Meanwhile at the start of the 2011 season 18 year old Harriet Ellis took the decision to put all her efforts into Raceboard, under the tutelage of top sailor Mark Kay. Her dedication paid off as eventually she found herself on the top step of the podium as both Ladies’ and Girls’ Youth Champion at the 2011 Raceboard Worlds in Spain.

Read Harriet’s own story:

"What do you do when you are too old for RYA squads, still want to race and just can't give up windsurfing or simply want to pursue a different route into racing other than Techno/RS:X? Answer. Go Raceboard.

After many fantastic years being involved in RYA squads (I would recommend it to all up and coming windsurfers) I was faced with the decision of what next? Not an easy decision since I still had a trailer load of RS:X equipment. The decision was made easier because I had always been dependent on high quality coaching so having Mark Kay one of the UK's best Raceboarders and Raceboarding coaches on the doorstep made for a smoother transition.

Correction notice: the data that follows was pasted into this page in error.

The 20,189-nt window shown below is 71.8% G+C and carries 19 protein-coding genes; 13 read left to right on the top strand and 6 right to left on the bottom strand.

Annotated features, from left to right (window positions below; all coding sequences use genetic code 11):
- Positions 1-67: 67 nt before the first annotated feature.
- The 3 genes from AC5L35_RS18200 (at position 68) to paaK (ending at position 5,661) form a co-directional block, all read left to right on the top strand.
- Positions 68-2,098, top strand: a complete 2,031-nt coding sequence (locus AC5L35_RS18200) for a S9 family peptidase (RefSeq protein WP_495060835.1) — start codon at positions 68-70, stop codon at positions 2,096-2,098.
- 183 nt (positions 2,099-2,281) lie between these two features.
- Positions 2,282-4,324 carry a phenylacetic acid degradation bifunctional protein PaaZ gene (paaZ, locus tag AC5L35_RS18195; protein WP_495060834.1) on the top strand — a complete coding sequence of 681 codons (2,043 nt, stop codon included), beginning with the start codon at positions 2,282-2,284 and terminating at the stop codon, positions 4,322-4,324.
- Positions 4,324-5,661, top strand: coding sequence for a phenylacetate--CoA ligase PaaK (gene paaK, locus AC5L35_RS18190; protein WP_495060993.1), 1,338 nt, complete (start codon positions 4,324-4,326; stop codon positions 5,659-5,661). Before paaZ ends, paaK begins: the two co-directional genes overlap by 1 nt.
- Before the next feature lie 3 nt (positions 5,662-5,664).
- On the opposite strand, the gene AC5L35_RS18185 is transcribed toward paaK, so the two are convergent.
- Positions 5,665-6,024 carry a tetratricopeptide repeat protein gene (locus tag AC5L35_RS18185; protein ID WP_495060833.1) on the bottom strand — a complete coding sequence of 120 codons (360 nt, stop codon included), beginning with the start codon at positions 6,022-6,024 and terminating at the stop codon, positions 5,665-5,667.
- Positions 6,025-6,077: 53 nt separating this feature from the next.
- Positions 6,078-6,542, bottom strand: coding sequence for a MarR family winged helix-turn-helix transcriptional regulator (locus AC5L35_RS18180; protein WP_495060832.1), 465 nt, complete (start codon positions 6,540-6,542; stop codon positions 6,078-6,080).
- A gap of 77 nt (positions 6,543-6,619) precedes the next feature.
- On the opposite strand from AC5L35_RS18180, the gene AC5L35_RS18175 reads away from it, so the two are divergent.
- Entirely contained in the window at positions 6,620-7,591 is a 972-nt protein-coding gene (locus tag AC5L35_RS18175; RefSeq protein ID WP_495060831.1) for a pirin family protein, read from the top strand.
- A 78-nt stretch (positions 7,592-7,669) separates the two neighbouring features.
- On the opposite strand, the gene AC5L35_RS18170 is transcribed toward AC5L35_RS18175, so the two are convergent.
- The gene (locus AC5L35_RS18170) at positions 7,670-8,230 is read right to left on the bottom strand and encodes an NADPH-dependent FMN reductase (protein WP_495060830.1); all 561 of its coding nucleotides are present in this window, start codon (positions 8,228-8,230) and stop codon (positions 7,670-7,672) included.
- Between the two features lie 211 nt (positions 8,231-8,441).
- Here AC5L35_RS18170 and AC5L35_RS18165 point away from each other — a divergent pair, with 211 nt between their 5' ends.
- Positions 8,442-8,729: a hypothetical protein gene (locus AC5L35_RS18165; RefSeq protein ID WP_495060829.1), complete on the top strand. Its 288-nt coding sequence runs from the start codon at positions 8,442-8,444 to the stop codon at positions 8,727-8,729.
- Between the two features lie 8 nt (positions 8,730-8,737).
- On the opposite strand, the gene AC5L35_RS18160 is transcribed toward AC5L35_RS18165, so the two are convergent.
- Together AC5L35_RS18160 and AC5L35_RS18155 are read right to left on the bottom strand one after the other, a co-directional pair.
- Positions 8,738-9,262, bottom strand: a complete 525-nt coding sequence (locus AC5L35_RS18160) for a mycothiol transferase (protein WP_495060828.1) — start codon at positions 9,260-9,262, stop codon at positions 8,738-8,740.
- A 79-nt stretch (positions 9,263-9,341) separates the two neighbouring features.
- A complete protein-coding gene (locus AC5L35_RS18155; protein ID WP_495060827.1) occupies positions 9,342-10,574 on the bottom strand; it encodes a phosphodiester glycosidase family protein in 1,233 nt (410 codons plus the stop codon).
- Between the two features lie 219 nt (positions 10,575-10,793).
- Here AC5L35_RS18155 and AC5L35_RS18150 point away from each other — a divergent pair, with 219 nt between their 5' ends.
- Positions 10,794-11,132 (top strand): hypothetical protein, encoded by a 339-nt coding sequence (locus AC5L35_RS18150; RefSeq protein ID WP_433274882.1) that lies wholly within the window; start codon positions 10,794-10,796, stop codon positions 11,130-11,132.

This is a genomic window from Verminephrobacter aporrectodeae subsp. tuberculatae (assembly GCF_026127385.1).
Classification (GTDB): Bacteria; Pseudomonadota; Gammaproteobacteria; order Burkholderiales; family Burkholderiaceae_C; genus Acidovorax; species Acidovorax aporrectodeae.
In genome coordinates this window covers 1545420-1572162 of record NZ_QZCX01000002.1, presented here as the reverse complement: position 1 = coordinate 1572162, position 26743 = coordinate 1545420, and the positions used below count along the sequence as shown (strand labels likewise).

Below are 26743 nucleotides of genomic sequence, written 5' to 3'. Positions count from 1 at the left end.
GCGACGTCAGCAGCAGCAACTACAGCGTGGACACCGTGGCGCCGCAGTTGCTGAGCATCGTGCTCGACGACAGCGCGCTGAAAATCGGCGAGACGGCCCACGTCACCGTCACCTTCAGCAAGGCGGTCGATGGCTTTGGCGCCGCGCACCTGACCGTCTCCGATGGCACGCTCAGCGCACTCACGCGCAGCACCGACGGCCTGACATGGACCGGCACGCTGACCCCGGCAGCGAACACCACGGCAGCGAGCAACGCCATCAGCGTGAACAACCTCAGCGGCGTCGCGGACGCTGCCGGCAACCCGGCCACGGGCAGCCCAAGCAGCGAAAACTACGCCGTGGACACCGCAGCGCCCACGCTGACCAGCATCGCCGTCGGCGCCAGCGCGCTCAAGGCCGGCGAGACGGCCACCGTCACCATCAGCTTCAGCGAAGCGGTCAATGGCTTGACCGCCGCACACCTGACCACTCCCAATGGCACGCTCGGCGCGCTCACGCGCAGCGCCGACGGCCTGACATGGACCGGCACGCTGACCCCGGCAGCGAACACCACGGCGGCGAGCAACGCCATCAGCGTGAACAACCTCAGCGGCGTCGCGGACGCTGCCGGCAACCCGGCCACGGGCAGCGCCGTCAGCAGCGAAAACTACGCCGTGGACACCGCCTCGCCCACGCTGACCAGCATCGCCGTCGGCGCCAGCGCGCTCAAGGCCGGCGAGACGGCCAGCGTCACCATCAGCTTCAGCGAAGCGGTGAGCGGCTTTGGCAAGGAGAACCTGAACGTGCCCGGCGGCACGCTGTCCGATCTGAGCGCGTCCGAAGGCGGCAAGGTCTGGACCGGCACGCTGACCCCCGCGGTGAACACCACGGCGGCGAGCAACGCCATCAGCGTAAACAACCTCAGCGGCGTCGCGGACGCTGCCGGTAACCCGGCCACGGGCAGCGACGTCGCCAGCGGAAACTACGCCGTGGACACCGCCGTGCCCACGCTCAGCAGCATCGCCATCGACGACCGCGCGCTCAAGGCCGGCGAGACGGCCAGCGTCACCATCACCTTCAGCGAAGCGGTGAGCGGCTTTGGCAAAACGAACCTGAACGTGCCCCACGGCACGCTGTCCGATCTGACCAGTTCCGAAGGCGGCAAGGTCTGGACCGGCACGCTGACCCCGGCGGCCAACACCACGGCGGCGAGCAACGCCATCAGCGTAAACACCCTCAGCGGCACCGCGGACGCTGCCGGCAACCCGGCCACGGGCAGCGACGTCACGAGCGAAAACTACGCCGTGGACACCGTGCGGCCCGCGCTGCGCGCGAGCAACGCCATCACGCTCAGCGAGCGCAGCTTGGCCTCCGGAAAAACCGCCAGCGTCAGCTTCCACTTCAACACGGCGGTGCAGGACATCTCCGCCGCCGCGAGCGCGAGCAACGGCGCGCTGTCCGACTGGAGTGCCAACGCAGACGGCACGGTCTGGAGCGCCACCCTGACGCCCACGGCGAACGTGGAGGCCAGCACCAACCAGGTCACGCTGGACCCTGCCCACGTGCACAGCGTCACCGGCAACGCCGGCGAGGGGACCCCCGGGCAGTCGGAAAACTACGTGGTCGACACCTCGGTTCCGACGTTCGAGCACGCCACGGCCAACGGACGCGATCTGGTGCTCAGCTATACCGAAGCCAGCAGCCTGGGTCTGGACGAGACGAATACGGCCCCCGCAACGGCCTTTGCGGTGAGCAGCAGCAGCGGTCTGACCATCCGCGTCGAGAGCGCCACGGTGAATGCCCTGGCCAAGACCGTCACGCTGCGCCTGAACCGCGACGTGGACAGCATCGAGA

As the new season approached the deed was done. A Starboard Phantom 380 board used and abused by Mark, together with one of my RS:X rigs, popular with a few of the Raceboarders and training began. At first, the doubts. Would I be able to sail the board? How would I perform in this vastly experienced fleet? Bad sessions? Yes, of course there were. Doubts? Certainly.

Mark worked hard to teach me the fundamentals of the new board but he was not on his own and the great thing about Raceboarding is that they are an incredibly friendly fleet of sailors always willing to give help and advice whether it's on the water or off it, although it's not quite as forthcoming if you've beaten them in the previous race.